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Mother taking a sick child's temperature

Fever 101

Categories: Children's Health  /  Emergency care  /  Infections  /  News

Fever. It’s often the first thing we check our kids for when they feel sick. But how to treat that fever — and when to worry about it — isn’t always clear. The first thing to know is that a fever isn’t an illness, but rather a symptom. It’s a sign your child’s body is fighting an illness or infection. Fever stimulates the body’s defenses, sending white blood cells and other “fighter” cells to attack and destroy the cause of the infection. A fever is generally considered to be a temperature of 100.4 degrees Fahrenheit or higher, according to the American …Read More >

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Small girl pulling a pan off the stove, risking injury

Burn hazards are everywhere. Here’s how to keep your kids out of the emergency room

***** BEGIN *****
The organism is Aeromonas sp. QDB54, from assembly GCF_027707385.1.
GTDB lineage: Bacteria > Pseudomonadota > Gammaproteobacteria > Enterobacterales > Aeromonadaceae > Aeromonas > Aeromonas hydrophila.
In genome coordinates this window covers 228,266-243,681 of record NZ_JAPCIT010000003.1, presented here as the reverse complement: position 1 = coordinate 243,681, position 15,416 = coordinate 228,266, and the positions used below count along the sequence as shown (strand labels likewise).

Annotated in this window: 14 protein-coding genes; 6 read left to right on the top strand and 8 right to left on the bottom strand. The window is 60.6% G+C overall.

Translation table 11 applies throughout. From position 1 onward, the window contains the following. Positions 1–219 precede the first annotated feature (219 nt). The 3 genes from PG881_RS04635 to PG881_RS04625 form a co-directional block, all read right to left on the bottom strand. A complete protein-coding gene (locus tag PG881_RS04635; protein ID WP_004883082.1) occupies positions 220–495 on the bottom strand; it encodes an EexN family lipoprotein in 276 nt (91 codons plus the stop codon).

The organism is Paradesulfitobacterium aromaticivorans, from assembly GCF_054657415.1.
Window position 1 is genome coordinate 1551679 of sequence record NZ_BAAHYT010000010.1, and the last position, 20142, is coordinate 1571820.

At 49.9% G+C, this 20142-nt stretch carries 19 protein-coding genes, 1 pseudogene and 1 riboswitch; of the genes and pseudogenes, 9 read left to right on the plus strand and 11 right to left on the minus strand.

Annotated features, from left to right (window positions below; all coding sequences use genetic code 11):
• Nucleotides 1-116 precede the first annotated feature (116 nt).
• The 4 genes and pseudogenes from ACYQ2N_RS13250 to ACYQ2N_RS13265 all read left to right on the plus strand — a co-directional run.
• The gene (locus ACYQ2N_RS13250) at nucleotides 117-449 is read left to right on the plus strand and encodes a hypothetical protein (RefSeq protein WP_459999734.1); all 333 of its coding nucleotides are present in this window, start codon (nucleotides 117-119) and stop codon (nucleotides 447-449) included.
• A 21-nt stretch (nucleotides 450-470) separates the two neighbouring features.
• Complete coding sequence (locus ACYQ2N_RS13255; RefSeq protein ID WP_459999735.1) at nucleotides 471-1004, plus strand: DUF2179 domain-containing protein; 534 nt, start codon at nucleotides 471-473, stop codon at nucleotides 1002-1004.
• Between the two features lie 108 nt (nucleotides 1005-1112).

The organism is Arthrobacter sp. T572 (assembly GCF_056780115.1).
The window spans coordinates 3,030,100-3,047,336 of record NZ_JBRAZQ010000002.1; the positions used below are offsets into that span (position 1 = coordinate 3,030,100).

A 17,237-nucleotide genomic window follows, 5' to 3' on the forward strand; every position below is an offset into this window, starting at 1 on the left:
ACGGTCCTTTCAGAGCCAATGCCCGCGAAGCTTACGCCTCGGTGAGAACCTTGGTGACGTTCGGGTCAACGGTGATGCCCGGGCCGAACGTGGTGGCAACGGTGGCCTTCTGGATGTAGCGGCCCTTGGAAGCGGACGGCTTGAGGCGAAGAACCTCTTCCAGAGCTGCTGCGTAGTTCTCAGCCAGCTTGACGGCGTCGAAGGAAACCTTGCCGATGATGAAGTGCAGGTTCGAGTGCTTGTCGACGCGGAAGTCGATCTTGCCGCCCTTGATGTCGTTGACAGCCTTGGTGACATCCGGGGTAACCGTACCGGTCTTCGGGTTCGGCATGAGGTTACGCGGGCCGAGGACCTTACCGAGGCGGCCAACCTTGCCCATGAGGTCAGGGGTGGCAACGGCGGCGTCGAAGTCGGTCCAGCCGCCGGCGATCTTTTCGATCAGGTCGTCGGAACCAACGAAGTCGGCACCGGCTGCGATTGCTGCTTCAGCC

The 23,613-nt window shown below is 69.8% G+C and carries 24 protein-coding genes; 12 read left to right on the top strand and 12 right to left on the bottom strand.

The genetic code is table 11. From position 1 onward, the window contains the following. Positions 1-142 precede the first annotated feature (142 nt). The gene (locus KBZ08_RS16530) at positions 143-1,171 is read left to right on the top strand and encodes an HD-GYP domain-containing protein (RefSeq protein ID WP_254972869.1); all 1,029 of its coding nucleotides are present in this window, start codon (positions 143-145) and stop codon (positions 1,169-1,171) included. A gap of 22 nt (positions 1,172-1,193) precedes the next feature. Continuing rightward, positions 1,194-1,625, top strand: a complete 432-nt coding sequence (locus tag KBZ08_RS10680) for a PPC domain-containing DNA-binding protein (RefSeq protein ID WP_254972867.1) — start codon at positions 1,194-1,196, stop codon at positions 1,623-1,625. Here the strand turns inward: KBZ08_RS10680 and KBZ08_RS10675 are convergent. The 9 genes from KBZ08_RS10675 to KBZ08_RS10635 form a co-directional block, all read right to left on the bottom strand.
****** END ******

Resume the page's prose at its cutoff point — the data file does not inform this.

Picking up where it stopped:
Categories: Children's Health  /  Emergency care  /  News  /  trauma

University Health System’s pediatric burn program treats more than 300 kids a year from throughout South Texas with painful burns. And during National Burn Awareness Week, our injury prevention team is offering a few tips in the hope of lowering those numbers. The biggest burn hazard for kids in our community? Year after year, it’s hot, sticky microwave noodles and soup. “Across the age spectrum, we see the majority of burns and scalds from hot soups and noodle bowls. It is important that if your kids enjoy eating noodle bowls, you are letting them cool before serving,” said Mandy Fultz, coordinator …Read More >